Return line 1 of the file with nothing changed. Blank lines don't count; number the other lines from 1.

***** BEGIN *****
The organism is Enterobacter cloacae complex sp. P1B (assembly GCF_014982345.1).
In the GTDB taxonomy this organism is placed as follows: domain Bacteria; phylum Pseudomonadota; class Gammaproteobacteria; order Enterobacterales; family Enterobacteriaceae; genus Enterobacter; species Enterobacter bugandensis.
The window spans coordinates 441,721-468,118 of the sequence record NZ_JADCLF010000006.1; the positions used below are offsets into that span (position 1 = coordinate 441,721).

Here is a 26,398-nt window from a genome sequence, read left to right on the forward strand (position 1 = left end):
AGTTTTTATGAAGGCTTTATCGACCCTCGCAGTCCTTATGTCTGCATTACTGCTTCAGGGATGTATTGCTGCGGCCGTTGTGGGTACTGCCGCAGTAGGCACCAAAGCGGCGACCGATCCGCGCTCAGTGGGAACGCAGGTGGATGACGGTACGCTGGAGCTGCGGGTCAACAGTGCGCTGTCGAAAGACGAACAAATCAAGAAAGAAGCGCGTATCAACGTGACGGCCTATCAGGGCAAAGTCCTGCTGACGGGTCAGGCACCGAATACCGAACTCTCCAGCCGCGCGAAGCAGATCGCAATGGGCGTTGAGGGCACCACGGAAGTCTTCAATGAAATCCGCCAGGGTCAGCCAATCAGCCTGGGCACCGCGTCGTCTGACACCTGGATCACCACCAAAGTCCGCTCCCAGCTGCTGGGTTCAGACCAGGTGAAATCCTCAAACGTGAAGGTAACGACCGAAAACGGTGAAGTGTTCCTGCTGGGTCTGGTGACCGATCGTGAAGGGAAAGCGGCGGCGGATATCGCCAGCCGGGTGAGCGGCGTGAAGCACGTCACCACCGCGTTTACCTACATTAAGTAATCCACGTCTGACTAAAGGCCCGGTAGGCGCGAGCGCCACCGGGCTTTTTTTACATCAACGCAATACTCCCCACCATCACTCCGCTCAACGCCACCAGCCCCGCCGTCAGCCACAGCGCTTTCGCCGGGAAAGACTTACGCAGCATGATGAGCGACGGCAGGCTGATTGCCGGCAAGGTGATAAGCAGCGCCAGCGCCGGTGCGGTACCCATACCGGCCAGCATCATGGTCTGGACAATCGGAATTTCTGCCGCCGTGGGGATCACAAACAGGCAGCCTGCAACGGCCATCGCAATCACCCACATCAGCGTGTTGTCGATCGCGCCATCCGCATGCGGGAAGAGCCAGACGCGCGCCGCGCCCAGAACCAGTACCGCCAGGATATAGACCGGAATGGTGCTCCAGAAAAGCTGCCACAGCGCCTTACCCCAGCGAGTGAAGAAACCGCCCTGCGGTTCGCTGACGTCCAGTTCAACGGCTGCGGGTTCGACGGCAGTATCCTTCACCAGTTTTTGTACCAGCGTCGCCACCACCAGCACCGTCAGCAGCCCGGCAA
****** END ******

The organism is Enterobacter cloacae complex sp. P1B (assembly GCF_014982345.1).